What are the options for storage?
The CO2 would be stored in porous rock, such as sandstones, underneath an impervious cap rock. In nature, such rock structures usually contain salty (undrinkable) water, in much the same way that sand on a beach contains seawater. These are called saline aquifers.
In some cases, oil or gas has become trapped inside the structures, resulting in an oil or gas field. And in rare cases, they already contain naturally occurring carbon dioxide.
There are three main ways of storing carbon dioxide:
1. Storage in depleted gas/oil fields
Our proximity to North Sea gas fields means the UK is particularly well suited to this type of storage. It’s also, in many ways, the most attractive option because we already know so much about such fields.
2. Enhanced Oil Recovery
This process is already in use, notably in West Texas, and sees the carbon dioxide injected into an oil reservoir to increase the amount of oil recovered while also storing the CO2.
3. Storage in aquifers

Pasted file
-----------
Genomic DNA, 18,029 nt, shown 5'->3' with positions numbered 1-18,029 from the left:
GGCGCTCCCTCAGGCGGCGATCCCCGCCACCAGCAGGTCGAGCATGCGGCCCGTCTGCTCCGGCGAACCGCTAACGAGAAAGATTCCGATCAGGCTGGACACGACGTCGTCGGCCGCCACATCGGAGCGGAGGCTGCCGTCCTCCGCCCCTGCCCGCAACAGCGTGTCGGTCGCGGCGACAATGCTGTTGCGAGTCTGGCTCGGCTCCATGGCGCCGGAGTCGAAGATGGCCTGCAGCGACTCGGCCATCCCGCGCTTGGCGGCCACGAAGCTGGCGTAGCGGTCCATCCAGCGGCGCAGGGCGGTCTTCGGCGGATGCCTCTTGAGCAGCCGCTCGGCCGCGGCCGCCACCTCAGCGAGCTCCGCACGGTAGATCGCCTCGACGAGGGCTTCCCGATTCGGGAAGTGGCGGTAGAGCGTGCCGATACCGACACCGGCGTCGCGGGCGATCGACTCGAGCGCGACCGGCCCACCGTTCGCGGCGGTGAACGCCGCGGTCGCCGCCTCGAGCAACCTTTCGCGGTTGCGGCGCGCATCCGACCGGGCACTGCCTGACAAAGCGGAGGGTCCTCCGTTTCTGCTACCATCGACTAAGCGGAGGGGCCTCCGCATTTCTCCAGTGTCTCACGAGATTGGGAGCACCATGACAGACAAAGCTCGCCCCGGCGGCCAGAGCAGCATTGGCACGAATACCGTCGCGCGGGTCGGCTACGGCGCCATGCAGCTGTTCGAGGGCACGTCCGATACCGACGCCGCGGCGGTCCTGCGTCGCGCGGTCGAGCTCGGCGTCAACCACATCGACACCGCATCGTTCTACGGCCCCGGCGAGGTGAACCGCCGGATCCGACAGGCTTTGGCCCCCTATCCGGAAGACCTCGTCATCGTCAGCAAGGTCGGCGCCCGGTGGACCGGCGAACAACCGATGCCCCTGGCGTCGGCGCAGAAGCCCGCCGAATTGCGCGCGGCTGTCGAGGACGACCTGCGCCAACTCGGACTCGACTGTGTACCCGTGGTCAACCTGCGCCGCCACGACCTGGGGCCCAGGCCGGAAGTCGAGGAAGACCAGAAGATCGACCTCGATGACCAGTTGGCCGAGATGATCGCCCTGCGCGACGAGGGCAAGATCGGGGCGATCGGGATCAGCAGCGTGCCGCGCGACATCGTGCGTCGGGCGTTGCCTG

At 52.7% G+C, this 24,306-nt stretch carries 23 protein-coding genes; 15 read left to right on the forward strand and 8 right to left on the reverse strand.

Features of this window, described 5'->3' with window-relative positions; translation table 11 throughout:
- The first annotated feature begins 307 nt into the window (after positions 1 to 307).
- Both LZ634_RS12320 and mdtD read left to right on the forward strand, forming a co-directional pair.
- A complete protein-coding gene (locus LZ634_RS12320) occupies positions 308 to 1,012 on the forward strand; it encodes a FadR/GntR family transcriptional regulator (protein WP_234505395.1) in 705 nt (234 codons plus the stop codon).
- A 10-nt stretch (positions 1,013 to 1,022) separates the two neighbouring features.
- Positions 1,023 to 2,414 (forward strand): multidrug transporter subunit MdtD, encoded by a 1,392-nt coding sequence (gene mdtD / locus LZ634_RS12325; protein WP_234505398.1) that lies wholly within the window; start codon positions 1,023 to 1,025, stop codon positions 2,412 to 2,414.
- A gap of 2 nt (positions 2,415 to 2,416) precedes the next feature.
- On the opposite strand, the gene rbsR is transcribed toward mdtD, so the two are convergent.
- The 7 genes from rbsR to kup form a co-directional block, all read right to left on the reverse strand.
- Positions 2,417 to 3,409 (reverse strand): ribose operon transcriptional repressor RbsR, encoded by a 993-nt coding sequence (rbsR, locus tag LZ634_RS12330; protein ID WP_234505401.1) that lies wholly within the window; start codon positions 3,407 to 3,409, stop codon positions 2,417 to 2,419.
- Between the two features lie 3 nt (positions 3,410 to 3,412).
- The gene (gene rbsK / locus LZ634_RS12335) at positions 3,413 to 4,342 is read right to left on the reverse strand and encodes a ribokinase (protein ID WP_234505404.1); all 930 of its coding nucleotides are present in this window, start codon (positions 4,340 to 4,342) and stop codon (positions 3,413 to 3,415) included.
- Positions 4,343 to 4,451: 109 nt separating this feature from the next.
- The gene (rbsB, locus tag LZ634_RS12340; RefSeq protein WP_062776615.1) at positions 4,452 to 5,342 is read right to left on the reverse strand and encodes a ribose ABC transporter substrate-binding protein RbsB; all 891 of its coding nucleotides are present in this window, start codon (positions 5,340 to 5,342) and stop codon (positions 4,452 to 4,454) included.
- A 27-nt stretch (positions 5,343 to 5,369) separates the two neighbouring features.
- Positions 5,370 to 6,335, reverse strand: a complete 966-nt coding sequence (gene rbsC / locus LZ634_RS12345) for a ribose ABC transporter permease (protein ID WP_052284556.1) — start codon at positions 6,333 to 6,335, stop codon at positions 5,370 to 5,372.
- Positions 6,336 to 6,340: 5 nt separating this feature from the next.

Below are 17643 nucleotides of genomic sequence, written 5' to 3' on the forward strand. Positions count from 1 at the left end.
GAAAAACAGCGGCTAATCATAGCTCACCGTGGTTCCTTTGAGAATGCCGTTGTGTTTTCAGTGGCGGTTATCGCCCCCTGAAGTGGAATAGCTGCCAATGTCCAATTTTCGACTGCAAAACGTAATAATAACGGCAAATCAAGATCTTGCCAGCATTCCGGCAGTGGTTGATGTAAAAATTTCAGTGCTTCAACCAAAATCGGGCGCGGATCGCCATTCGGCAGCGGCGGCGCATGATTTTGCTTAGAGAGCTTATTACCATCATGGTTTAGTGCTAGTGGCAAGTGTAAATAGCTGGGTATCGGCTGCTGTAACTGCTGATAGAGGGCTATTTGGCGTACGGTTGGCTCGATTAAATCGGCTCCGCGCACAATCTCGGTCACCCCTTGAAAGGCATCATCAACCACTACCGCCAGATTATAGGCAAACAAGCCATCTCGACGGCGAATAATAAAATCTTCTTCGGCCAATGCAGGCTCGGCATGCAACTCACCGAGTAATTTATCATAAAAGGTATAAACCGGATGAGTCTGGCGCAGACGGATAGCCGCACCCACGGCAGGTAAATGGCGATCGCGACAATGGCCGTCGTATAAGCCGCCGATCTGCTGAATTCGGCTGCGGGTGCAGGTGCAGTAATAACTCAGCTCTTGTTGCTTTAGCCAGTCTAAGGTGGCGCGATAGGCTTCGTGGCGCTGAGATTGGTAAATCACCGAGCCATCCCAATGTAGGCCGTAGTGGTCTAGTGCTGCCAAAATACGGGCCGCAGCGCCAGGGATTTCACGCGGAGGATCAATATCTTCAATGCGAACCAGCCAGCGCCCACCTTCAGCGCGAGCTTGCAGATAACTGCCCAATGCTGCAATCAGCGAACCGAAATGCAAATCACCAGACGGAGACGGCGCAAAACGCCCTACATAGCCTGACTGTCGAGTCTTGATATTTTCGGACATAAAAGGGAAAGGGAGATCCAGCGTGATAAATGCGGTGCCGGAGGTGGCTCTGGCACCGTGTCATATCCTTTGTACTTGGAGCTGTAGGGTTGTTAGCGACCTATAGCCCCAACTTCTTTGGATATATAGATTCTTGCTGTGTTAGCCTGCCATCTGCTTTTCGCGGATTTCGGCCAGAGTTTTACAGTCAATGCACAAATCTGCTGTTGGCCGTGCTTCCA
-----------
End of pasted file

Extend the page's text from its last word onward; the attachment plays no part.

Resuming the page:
An alternative to depleted oil and gas fields would be to store the gas in deep saline formations, known as aquifers. These can be either on- or offshore and have the advantage of a much larger capacity.
Will the carbon dioxide stay where it’s put?
It is believed that, over 1,000 years, storage would be at least 99% effective.
For such storage projects, the vast majority of the CO2 will gradually be immobilised by a combination of physical and geochemical trapping mechanisms which could retain the gas for millions of years.
Should any carbon dioxide leak from the initial rock formation, it is likely that it would be trapped well before reaching the surface. Furthermore, it is predicted that over time, much of the CO2 will dissolve in the water present in the rock formation. This increases the density of the water, at which point it will tend to sink, preventing any further escape of carbon dioxide.